• Ejuen Armstrong

New Soup

Two friends discuss a strange flower found growing in one's garden.



The aroma of coffee hung in the air as Jackson Carling finished the last of his toast. He watched his friend Lemah Zakari absently stir a spoon inside an empty mug. Lem didn’t eat breakfast. ​

“I have a theory about that habit of yours,” Jackson offered, “if you care to hear … Remember when you were attacked by the 21st century? And whatever you ate tasted foul, except just one thing?”

Lem remembered. Three years ago he’d suffered an abrupt outbreak of everything: itchy skin, sore throat, red eyes, and numerous food allergies, with a coppery taste to anything sweet. In less than a month he’d lost 25 kilos, at the same time developing a brief but passionate love affair with iron oxide. “The doctor said I was too healthy, so my system was doing a test run. Checking that my antibodies were still in perfect working order.” Privately, Lem had been convinced the consultant was a complete quack.

“That wasn’t your system—that was Earth’s test run … seeing if she could make the required changes with the existing raw material she had laying about. That’s why you were compelled to go round sucking on rusty nails.”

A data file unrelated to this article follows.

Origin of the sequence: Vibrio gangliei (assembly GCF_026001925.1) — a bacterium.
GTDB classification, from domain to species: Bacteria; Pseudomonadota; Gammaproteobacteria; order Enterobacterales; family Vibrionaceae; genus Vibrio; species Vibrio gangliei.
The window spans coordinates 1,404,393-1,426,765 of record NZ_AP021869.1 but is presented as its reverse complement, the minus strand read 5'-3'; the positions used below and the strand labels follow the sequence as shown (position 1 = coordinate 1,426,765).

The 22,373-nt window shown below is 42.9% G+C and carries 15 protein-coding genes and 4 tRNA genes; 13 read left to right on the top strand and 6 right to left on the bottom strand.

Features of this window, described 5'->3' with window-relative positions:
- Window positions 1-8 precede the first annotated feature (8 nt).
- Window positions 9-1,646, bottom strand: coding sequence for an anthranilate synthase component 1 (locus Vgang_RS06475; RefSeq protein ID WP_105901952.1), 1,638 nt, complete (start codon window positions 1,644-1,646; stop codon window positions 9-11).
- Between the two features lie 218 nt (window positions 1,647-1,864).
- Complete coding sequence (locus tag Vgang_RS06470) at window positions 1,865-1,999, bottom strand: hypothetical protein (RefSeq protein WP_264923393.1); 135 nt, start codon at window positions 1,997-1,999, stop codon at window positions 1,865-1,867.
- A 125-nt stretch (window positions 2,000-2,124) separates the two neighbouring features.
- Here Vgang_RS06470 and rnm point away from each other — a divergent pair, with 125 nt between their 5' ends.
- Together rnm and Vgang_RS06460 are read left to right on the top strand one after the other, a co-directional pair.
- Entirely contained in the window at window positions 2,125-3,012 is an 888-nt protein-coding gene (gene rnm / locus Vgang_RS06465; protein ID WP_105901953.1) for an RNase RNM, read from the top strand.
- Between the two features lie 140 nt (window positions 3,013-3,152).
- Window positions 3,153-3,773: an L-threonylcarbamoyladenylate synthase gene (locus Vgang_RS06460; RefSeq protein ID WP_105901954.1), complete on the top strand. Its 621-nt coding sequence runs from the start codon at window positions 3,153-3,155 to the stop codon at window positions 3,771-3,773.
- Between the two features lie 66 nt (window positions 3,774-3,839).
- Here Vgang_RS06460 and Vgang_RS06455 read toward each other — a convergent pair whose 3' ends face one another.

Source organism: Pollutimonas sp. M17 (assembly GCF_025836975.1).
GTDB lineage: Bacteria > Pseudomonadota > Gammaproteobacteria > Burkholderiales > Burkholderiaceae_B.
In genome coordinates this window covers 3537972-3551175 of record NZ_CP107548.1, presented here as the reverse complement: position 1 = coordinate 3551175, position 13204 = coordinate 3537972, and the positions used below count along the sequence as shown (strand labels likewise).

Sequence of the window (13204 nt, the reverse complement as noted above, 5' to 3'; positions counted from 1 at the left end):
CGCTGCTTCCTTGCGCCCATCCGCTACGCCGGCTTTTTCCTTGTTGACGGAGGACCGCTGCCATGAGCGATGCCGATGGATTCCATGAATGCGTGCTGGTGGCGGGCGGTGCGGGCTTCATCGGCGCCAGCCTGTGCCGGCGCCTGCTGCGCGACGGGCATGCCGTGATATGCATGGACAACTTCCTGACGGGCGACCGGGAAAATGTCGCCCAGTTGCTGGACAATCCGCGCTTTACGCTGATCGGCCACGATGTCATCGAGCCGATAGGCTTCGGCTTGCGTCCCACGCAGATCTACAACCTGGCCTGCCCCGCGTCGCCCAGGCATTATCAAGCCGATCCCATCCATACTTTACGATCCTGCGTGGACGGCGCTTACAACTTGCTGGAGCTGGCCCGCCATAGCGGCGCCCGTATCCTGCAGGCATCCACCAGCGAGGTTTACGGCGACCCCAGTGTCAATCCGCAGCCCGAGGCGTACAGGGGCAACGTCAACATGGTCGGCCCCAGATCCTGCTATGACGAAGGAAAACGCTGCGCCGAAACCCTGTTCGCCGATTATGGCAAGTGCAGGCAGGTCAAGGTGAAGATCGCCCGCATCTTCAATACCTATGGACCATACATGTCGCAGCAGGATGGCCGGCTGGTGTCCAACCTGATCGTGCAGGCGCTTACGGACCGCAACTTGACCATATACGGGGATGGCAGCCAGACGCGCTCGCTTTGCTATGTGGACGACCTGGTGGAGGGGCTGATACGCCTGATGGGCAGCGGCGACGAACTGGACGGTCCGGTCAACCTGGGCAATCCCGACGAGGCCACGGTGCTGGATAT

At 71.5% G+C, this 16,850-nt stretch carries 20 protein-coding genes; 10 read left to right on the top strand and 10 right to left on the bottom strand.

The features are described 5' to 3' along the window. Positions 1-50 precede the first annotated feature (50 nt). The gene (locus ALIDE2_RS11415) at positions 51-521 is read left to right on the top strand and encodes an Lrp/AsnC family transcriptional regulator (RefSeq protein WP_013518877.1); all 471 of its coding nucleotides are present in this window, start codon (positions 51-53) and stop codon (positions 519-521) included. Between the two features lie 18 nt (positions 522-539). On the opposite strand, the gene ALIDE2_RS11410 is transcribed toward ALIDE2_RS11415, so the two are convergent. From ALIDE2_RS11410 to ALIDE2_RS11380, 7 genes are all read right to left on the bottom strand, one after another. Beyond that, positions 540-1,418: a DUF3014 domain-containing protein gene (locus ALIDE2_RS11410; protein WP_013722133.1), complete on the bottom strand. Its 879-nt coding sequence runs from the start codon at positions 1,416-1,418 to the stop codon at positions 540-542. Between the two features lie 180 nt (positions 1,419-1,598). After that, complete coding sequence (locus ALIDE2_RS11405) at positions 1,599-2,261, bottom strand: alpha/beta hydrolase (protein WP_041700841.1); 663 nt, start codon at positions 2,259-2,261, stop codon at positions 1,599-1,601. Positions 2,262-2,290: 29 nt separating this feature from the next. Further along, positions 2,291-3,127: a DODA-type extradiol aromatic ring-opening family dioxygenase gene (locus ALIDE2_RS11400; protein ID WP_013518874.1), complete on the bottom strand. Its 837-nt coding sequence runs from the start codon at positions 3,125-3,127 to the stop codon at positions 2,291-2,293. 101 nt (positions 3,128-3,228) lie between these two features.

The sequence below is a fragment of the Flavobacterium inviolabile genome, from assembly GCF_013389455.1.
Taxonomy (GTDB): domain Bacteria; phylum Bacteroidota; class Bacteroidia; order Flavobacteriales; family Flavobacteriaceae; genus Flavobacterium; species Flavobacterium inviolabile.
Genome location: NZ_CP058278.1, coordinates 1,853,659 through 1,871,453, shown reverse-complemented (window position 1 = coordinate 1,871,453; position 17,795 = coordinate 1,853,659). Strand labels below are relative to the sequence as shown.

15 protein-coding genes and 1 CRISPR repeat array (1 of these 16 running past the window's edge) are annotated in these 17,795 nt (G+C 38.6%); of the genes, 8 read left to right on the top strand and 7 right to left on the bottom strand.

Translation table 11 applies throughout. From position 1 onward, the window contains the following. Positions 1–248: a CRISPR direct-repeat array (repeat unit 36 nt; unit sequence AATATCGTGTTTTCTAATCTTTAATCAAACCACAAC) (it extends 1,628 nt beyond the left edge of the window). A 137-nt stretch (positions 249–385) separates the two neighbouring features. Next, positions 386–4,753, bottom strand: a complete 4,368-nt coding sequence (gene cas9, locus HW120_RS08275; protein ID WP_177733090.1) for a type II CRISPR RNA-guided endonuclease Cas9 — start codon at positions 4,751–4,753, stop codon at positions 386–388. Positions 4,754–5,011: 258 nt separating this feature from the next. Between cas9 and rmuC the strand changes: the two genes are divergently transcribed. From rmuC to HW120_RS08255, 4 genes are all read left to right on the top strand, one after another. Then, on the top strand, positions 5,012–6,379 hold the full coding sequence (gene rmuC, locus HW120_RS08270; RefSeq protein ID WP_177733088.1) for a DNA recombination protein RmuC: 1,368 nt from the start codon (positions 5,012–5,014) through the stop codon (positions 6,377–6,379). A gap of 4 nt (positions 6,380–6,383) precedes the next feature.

Lem cursed himself for having confided about the guilty side-effects of his many afflictions. “What raw materials? What required changes?”

In response, Jackson unzipped his Adidas sports bag and plucked a small slender object from inside. It was emerald-stemmed with tiny blue spikes. Glittering tendrils dangled from one end.

“What the hell’s that?”

Jackson rubbed his hands together and looked to the ceiling. “I’m pretty sure it’s a metallic flower. Found it growing in my garden.”

Lem picked the thing up and sniffed it. It was warm with a coppery scent. There was a time when he'd have laughed at Jackson and accused him of finding it in the one-pound shop. According to Jackson, the government was monitoring everyone via their digital devices, fillings, tattoos. But this older, measured conspiracy theorist could have you listening, slack-jawed and helpless, while your brain slowly fizzled from his cogent observations.